A Scheme Idiom

June 16, 2017

While I was reading some Scheme code recently, I discovered a delightful little Scheme idiom that could simplify some coding tasks. It looks like this:

> (define (make-accum n)
      (() n)
      ((m) (set! n (+ n m)) n)))
> (define a (make-accum 20))
> a
> (a)
> (a 10)
> (a)

Variable a is a accumulator; define it to set its initial value, fetch its current value by calling it as a function, and increment it by calling it with a value. This works because function make-accum returns a function, defined by case-lambda, with a semantics that varies based on its arity: with no arguments, the function returns the value stored in the closure, and with a single argument, it increments the value stored in the closure and returns the new value. The actual value is stored inside the function closure so it is only available through the defined interface, making it “safer” in some sense. And the concept works for other data types than accumulators, as the solution page will show.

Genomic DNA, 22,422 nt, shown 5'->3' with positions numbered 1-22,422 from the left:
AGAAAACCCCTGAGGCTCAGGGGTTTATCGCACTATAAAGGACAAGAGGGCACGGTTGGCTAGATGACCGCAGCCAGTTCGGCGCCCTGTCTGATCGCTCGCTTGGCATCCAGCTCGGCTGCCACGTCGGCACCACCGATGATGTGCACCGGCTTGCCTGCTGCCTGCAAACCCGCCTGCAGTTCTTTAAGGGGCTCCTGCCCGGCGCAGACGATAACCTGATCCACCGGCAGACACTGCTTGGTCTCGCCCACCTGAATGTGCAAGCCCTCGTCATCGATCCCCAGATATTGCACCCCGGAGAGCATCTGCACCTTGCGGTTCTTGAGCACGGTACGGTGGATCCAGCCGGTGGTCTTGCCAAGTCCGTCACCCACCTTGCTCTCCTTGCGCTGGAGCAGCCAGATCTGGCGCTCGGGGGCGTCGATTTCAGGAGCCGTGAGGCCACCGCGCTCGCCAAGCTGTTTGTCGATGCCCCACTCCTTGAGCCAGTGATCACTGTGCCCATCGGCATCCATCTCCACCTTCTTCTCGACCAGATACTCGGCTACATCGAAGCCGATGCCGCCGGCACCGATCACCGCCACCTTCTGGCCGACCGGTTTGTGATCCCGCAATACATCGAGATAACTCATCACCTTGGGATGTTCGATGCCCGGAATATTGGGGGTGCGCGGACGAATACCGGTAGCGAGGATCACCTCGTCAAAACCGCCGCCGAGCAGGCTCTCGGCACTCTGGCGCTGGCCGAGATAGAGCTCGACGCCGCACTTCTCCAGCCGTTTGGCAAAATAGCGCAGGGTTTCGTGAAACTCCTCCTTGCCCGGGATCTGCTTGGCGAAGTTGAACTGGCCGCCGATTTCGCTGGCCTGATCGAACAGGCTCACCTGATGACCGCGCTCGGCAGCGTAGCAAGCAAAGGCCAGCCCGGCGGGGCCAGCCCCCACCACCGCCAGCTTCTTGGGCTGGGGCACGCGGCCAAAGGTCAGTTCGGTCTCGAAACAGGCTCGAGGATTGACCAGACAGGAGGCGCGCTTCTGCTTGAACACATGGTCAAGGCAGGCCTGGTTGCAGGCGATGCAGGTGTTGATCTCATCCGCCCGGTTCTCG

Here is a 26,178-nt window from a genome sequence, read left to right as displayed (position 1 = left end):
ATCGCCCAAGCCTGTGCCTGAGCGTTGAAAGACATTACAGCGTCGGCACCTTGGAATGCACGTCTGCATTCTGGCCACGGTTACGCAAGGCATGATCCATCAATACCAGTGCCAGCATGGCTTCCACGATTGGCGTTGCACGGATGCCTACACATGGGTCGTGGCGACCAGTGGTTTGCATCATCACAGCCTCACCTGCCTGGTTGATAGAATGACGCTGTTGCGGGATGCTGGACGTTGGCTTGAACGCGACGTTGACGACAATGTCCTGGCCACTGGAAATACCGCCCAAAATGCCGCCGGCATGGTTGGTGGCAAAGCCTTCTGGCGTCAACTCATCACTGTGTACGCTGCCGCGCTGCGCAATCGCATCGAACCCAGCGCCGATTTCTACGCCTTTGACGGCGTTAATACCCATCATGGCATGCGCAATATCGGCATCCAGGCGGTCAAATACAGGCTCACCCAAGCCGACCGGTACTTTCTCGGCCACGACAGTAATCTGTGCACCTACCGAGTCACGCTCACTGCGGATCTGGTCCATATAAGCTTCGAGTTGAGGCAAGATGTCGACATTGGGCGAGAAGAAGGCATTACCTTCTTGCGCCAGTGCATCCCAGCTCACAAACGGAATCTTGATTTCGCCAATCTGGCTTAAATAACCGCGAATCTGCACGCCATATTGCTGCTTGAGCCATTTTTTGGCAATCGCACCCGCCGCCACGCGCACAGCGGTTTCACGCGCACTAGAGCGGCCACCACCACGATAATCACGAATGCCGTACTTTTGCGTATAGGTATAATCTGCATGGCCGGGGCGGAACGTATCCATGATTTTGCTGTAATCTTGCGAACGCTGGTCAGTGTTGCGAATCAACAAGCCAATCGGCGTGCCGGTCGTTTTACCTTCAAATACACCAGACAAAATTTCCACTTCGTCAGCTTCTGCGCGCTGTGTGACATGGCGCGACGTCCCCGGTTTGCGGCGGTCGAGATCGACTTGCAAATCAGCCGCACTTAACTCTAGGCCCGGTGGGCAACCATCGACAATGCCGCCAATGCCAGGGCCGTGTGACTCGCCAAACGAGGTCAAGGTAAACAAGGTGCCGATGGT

Your task is to describe a useful idiom in your favorite programming language. When you are finished, you are welcome to read or run a suggested solution, or to post your own solution or discuss the exercise in the comments below.


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